14 March 2014

We commented in May on the use of accident investigation reports in subsequent legal proceedings. This is a key issue in transport industries where accident reports are prepared by independent agencies to investigate the causes of incidents with the aim of avoiding future repetition – the AAIB (Air), MAIB (Marine) and RAIB (Rail) commonly prepare reports of this type. The principle behind such reports is that they are not intended to cast ‘blame’ or liability on any party and consequently there will be no incentive for parties not to co-operate with the investigators.

However, once in existence they are obviously a tempting independent statement of the facts connected to an incident that potential claimants may wish to rely upon to prove the foundation of their claims. If parties are aware of this potential use they might therefore become more cautious about providing full and frank explanations to the investigator.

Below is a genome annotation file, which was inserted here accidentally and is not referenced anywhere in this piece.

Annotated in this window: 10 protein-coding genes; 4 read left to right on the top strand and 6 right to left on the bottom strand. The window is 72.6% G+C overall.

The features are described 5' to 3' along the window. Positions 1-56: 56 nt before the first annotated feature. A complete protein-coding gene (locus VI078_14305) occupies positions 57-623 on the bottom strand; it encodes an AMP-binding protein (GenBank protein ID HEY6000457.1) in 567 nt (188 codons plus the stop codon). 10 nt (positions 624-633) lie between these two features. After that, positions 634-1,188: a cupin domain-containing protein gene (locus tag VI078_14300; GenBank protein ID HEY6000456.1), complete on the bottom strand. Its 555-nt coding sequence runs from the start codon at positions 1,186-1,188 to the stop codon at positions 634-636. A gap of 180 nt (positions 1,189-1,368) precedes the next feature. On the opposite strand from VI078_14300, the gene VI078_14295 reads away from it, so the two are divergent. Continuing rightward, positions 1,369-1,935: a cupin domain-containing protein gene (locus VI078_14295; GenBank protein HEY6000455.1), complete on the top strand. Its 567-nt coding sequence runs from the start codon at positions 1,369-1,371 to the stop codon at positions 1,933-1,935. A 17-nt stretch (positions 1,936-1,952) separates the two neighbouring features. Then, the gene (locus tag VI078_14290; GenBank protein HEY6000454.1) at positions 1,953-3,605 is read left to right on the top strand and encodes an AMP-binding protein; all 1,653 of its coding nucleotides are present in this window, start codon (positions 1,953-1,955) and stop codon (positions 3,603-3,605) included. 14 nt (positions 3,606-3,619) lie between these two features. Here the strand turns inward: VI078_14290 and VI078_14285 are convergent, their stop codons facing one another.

The Court of Appeal has now (13 March 2014) considered the admissibility of such reports in this context. It has firmly supported the original court view that the reports are valuable independent analysis of the facts and consequently can and should be used in subsequent court proceedings of any type. If parliament had meant them to be inadmissible it would have said so.

This now places an additional onus on the preparation of such reports and the care taken by relevant parties to making sure that the investigator has the relevant facts to place its conclusions fully in context. All transport parties should be aware of the future potential uses that incident investigations may lead to.

Ann Metherall and Chris Jackson are partners in Burges Salmon’s Transport team advising clients on investigations and managing the response to incidents.

Key contact

Ann Metherall

Ann Metherall Partner

  • Head of Dispute Resolution
  • Head of Health and Safety
  • Transport

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